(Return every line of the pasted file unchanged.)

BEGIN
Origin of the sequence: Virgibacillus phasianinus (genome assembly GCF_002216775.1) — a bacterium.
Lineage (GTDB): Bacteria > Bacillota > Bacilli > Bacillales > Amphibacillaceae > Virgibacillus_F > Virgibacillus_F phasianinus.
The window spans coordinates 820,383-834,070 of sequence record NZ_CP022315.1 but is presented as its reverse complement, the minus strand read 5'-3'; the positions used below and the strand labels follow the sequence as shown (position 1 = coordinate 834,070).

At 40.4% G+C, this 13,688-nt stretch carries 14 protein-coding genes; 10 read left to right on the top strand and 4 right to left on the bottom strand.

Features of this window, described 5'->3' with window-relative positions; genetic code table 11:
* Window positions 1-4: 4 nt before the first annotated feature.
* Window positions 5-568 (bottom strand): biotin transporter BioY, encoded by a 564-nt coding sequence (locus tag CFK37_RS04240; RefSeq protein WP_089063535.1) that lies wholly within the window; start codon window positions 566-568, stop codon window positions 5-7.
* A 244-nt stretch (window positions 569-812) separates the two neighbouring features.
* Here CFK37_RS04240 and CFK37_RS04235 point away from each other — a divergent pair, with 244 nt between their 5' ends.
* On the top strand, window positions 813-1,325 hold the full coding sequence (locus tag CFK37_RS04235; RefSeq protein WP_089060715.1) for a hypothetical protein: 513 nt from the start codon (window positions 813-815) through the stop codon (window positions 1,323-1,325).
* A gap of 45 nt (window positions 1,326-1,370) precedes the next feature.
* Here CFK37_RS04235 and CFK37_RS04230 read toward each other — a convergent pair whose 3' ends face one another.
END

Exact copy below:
Origin of the sequence: Virgibacillus phasianinus (genome assembly GCF_002216775.1) — a bacterium.
Lineage (GTDB): Bacteria > Bacillota > Bacilli > Bacillales > Amphibacillaceae > Virgibacillus_F > Virgibacillus_F phasianinus.
The window spans coordinates 820,383-834,070 of sequence record NZ_CP022315.1 but is presented as its reverse complement, the minus strand read 5'-3'; the positions used below and the strand labels follow the sequence as shown (position 1 = coordinate 834,070).

At 40.4% G+C, this 13,688-nt stretch carries 14 protein-coding genes; 10 read left to right on the top strand and 4 right to left on the bottom strand.

Features of this window, described 5'->3' with window-relative positions; genetic code table 11:
* Window positions 1-4: 4 nt before the first annotated feature.
* Window positions 5-568 (bottom strand): biotin transporter BioY, encoded by a 564-nt coding sequence (locus tag CFK37_RS04240; RefSeq protein WP_089063535.1) that lies wholly within the window; start codon window positions 566-568, stop codon window positions 5-7.
* A 244-nt stretch (window positions 569-812) separates the two neighbouring features.
* Here CFK37_RS04240 and CFK37_RS04235 point away from each other — a divergent pair, with 244 nt between their 5' ends.
* On the top strand, window positions 813-1,325 hold the full coding sequence (locus tag CFK37_RS04235; RefSeq protein WP_089060715.1) for a hypothetical protein: 513 nt from the start codon (window positions 813-815) through the stop codon (window positions 1,323-1,325).
* A gap of 45 nt (window positions 1,326-1,370) precedes the next feature.
* Here CFK37_RS04235 and CFK37_RS04230 read toward each other — a convergent pair whose 3' ends face one another.